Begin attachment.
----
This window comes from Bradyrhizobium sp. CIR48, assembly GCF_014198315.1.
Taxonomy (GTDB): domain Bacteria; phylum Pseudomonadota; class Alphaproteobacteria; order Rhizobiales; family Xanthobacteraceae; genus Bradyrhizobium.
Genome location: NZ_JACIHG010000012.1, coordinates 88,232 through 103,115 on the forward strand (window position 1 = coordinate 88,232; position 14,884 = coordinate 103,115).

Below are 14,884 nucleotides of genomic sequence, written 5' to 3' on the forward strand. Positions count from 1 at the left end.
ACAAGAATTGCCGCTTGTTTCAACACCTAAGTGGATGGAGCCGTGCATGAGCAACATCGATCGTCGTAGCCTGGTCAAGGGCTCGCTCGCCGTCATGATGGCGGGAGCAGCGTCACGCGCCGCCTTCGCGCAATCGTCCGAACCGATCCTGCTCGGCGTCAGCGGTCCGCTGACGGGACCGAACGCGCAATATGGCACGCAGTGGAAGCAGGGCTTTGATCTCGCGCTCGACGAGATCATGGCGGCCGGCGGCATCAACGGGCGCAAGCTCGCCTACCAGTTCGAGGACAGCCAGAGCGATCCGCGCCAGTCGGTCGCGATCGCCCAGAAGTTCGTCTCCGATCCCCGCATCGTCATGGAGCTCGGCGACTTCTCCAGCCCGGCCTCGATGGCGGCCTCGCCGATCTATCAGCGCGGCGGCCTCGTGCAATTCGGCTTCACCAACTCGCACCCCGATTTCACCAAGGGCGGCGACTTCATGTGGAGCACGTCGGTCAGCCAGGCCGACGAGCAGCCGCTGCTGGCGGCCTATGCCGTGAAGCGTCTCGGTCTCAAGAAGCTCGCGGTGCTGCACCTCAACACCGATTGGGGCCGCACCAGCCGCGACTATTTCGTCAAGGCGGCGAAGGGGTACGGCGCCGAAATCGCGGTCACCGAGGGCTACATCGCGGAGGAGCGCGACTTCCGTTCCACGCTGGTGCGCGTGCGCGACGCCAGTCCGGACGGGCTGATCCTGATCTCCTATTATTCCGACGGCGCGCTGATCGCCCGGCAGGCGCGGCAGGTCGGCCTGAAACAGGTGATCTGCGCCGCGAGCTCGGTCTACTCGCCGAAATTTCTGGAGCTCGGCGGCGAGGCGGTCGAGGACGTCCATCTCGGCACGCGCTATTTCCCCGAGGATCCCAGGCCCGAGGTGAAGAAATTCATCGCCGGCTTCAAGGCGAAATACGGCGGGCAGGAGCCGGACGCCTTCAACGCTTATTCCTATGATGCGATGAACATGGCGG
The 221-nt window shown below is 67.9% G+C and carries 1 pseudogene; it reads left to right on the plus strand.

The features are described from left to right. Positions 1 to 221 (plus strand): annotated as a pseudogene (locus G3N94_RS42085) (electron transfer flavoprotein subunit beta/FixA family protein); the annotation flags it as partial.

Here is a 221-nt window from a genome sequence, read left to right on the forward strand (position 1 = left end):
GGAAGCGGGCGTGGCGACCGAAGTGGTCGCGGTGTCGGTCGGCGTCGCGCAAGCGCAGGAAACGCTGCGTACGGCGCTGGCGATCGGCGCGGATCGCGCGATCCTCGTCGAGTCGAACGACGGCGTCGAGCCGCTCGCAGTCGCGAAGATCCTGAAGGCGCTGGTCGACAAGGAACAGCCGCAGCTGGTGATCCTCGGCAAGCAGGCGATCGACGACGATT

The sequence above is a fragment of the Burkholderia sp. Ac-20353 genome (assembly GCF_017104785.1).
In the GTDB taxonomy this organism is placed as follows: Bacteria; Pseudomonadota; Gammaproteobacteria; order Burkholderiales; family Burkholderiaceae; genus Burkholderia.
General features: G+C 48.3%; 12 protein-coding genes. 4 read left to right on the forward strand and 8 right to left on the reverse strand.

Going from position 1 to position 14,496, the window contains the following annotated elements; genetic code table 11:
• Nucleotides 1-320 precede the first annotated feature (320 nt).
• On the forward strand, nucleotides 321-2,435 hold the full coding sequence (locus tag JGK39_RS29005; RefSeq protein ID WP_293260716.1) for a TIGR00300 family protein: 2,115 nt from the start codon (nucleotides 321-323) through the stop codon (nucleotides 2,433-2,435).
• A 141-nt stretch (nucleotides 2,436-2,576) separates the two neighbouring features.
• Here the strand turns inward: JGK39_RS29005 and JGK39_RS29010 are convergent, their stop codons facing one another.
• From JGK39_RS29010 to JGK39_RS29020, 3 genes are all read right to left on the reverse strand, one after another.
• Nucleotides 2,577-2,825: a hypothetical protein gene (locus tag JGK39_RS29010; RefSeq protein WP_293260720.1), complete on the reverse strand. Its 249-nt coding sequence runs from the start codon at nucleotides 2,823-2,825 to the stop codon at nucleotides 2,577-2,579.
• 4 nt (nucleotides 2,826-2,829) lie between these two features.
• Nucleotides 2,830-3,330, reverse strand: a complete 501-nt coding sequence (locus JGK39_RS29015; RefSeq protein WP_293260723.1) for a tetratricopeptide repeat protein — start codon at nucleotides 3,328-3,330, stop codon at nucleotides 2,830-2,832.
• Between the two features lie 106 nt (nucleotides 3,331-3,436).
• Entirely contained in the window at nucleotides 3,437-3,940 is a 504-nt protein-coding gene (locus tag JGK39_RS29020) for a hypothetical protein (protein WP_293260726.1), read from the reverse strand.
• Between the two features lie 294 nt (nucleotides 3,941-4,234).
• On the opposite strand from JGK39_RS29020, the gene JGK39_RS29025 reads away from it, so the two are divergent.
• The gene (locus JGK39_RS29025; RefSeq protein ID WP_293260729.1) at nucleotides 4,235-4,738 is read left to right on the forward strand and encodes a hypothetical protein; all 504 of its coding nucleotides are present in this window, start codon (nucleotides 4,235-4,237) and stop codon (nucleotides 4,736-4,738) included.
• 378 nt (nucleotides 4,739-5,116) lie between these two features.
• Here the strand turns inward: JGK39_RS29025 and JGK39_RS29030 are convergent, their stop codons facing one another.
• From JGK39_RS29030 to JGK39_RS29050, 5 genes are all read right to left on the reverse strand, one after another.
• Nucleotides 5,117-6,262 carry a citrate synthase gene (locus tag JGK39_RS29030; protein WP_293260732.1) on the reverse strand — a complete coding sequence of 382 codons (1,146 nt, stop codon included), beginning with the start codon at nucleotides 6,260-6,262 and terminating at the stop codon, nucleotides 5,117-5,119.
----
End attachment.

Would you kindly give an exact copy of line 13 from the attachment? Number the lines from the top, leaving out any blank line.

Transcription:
Going from position 1 to position 14,496, the window contains the following annotated elements; genetic code table 11: